Well, my husband also exists in this same realm  – how come the hubby doesn’t feel the same level of anxiety?    
Some people in my life think I can just shut this off.  “Why are you worried  about it?  You can’t change anything!”   “Oh, really?  I thought I could control everything. Well, shoot!  You know what?  I was getting really tired of feeling anxious all of the time so I’ll just stop the worrying right this very second!  Thanks for the info!”    
Is it wrong to envy people that go through life swimming around in the blissfully ignorant end of the pool?  We all know a few of these people in our lives, don’t we?  I can feel smug because they really don’t know what real life is like, but what does that get me?  They seem really happy and mostly stress-free . . . . .Ugh!  They can really get on my nerves!   
Why am I swimming toward the deep end of the pool? Who really knows!? But it’s obviously a combination of multiple things – people are complicated!     

Birth Order – I am the first born and, as I’ve said before, I think I possess every trait listed in any book about birth order.  Compliant Traits – People Pleasers, Crave Approval, Nurturers, Caregivers, Reliable, Concientious, Cooperative, Team Players, “Grin and bear it” mentality / Aggressive Traits –  Natural Leaders, Perfectionists, Driven, Conventional, Always have things under control, Want things their way.      

Genetics – I come from a long line of professional worriers – my mother, my mother’s mother (I think they were all the first-borns, hmmmm).  I could tell you stories to back this up, but they aren’t that exciting.  

Environment – Our house growing up was very chaotic and unpredictable.  This definitely intensified my need to try to control every facet of my surroundings.   

Since I do recognize most of my shortcomings, I’m definitely working toward creating a stable, predictable, “normal” household for our three children.  Of course, with High Anxiety Mommy, it can be a challenge!   As I’m trying to “break the mold”, I’m sure I’m also creating some unintended environmental landmines for my kids to discuss in therapy when they get older.  What are parents for anyway, right?!

Carpe Diem (but wear your seatbelt)!


A Tale of a Runaway (well, almost)

I was intrigued by the recent story in the news about the Runaway Mom, Tiffany Tehan.  I mean, who hasn’t ever thought of running away – even just once?

But, to actually do it is what?  Crazy, irresponsible, cruel, selfish, etc.?!  Especially the way that she did it – no contact what-so-ever.  What did she really think was going to happen?  That she could disappear and have her awesome, stress-free life now? 

I’ve read some quotes from her in various news articles and here are a few gems:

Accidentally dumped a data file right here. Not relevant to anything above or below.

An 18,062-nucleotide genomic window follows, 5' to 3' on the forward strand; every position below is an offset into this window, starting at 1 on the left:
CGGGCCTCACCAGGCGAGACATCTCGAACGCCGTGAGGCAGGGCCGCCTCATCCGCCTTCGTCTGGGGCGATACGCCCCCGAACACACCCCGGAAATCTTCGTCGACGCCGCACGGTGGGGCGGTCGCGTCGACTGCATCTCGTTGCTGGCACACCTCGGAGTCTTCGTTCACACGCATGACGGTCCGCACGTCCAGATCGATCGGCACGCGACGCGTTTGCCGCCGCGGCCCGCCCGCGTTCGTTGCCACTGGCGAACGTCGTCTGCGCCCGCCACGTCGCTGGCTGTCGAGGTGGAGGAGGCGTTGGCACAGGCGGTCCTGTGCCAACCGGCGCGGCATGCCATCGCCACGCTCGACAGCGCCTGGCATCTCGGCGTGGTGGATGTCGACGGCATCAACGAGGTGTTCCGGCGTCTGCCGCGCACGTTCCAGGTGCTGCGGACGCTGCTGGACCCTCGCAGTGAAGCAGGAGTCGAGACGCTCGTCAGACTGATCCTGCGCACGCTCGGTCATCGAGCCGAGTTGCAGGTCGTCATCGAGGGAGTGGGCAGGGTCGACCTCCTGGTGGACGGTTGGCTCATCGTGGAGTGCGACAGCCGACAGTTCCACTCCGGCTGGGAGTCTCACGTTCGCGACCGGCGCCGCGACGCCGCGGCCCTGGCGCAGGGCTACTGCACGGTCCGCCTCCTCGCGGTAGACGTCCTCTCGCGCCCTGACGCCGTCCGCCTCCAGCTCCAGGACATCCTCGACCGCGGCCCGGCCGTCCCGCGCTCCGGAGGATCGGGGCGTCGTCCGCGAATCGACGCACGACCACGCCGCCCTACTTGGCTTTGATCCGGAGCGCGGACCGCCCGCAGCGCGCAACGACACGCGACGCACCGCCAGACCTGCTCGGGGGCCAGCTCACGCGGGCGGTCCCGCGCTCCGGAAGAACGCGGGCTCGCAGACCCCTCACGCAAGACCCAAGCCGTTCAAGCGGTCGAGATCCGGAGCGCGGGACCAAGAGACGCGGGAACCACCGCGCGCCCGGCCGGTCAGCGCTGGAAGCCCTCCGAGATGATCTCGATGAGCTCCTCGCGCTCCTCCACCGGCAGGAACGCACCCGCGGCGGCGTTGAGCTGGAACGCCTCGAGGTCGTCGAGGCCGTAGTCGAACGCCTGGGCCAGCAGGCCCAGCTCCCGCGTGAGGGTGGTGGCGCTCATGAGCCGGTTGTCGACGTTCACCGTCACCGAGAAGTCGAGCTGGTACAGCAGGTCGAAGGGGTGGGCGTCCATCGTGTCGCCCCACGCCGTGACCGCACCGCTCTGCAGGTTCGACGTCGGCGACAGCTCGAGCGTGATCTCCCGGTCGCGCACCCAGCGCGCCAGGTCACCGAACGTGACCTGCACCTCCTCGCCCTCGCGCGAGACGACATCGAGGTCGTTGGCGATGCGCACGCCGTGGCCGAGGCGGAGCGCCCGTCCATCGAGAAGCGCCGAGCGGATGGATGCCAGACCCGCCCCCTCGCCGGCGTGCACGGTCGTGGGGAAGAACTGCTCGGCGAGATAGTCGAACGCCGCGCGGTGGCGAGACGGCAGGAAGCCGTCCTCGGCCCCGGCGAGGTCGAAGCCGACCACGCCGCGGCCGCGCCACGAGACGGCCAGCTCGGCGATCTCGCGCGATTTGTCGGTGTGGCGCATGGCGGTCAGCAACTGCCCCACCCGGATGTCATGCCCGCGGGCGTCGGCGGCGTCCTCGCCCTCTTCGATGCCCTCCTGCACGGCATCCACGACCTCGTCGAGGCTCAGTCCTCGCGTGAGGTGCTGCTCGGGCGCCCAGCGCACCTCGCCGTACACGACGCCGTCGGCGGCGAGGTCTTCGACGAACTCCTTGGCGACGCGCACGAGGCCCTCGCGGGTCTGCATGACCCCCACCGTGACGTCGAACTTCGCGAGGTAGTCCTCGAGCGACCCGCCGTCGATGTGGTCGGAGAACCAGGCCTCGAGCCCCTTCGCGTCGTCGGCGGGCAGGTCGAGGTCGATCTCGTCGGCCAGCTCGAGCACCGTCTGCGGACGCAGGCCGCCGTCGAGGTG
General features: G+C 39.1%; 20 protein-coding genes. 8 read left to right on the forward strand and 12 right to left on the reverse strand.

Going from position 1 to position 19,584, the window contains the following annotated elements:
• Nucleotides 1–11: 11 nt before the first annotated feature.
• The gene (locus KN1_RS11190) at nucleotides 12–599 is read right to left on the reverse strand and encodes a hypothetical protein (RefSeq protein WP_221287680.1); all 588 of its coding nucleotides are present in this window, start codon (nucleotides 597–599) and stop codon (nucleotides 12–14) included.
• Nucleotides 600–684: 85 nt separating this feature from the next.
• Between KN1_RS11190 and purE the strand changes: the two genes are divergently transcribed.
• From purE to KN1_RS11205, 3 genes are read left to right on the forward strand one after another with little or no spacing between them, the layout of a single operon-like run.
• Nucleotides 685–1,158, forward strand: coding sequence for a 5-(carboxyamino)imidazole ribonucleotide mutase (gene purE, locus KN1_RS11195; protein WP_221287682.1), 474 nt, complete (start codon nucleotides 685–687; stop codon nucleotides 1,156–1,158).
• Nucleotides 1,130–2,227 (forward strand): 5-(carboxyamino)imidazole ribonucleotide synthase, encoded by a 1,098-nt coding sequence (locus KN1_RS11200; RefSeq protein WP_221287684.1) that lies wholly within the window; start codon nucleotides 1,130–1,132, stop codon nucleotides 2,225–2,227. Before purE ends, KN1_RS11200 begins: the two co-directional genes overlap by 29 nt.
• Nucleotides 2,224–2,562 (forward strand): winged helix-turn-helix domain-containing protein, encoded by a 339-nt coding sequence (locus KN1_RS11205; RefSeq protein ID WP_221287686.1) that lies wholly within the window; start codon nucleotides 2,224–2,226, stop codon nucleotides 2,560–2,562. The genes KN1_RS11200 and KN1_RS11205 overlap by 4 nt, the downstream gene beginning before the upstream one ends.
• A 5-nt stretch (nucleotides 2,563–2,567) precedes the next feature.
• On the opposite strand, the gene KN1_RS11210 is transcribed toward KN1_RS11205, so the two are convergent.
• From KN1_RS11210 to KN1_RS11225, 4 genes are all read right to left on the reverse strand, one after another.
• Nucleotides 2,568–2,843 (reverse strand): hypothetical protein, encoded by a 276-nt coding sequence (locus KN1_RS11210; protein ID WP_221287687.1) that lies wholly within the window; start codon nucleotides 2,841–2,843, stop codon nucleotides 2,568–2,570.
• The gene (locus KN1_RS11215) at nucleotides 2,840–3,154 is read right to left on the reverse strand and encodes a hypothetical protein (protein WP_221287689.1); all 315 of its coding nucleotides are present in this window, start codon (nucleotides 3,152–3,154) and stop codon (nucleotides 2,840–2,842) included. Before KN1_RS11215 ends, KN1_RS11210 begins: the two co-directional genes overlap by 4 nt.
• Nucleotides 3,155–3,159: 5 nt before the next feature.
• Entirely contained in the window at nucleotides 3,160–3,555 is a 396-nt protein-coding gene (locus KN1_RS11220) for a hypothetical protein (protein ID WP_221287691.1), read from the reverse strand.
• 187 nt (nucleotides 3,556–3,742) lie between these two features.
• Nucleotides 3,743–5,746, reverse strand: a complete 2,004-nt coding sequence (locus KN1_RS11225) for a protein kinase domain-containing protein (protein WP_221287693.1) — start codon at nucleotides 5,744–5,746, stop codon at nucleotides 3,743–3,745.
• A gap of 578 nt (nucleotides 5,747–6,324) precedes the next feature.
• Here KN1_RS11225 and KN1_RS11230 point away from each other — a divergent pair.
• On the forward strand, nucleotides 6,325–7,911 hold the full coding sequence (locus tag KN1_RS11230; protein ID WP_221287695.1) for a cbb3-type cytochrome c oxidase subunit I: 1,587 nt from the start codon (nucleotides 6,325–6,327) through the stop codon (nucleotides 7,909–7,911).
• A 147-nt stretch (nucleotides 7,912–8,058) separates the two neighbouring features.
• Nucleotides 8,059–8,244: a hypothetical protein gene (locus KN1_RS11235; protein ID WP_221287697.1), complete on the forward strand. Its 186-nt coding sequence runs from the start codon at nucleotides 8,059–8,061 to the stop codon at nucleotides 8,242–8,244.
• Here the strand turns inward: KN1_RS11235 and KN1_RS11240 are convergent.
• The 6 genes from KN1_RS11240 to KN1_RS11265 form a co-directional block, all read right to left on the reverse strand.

Tiffany Tehan Wants to Repay Cops for Search – So They Don’t File Charges (, Apr 30th):

The 31-year-old apologized on “Inside Edition” on Thursday and said her religious upbringing made divorce impossible.

– This statement just has me confused.  So betraying your husband, daughter, family and friends is deemed okay and congruent with your religious upbringing?

She says, in hindsight, that the decision to run was not right for her. 

– Really? Ya think?  She has the under-developed frontal lobe of a teenager.  According to my almost 16-yr-old daughter, teens make bad, short-sighted decisions because their frontal lobes aren’t fully developed.  Apparently, the frontal lobes are completely mature around our early to mid  20s, but hers must be idling at maybe age 15.

 Runaway Mom Tiffany Tehan Didn’t Think Search Would Go Nationwide (, May 3rd):

“In a nutshell I was feeling pretty overwhelmed with life, just the pressures of work and raising a 1-year-old daughter,” she (Tiffany Tehan) said. “I wish that I had handled things completely differently.”

– Who hasn’t felt this way at one time or another?  I mean, I have three kids! One seems like a cake walk now.  Anyway, you don’t runaway, you go out for martinis with your friends!  Did she think her “new” life would be any different? What if she had more kids with the new guy?  Refer back to the immature frontal lobe.

“I really didn’t think anyone would look that hard for me,” Tehan said. “Maybe a little bit, but not nearly what it turned into.”

– She really thought that her husband, parents, siblings and friends would just be like, “Well, she’s gone.  Nothing else we can do here.  Let’s get on with our lives!  At least she left us the car!”

There are others, but you get the picture.  One of the puzzling things for me regarding this story is the husband’s reaction.  It appears that he has forgiven her and wants her back.  Let’s face it, this whole story is perplexing.

Now, I’m not discounting her feelings of being stressed out and overwhelmed, just her reaction to it.  My husband and family will probably cringe when they hear this, but as I’ve driven in circles around Carmel doing my taxi duties after working all day, I have often thought, “What if I just keep driving and don’t look back?” (Of course, I would make sure all kids have exited the taxi first).  This thought popped in my mind more frequently when I was working full-time, but it still makes its way to the surface now and again.  There are some days when I feel that I just can’t keep up with my life and the life of my family (since I am family manager) and it is overwhelming

I still haven’t called about Rachel’s driving test (that reminds me – I really need to do that!), the interior painting quote, the quote to replace all of our windows, the kennel for Jasper in May & June, Camp Pyoca for the kids, blah, blah, blah. . . . . . . .  Ummmm, maybe I should go upstairs to pack my bags and get in the car and drive.

Oh, . . . . . . . .  wait   a   minute!  My van (a.k.a. the taxi)  is in the shop today for the umpteenth time in the last 8 months (about $500 worth of work and they need to keep my car overnight).  CRAP!  This is really going to put a dent in my escape plans.

I guess I will have to work on an escape plan later – another item for my “To Do” list.  Shoot!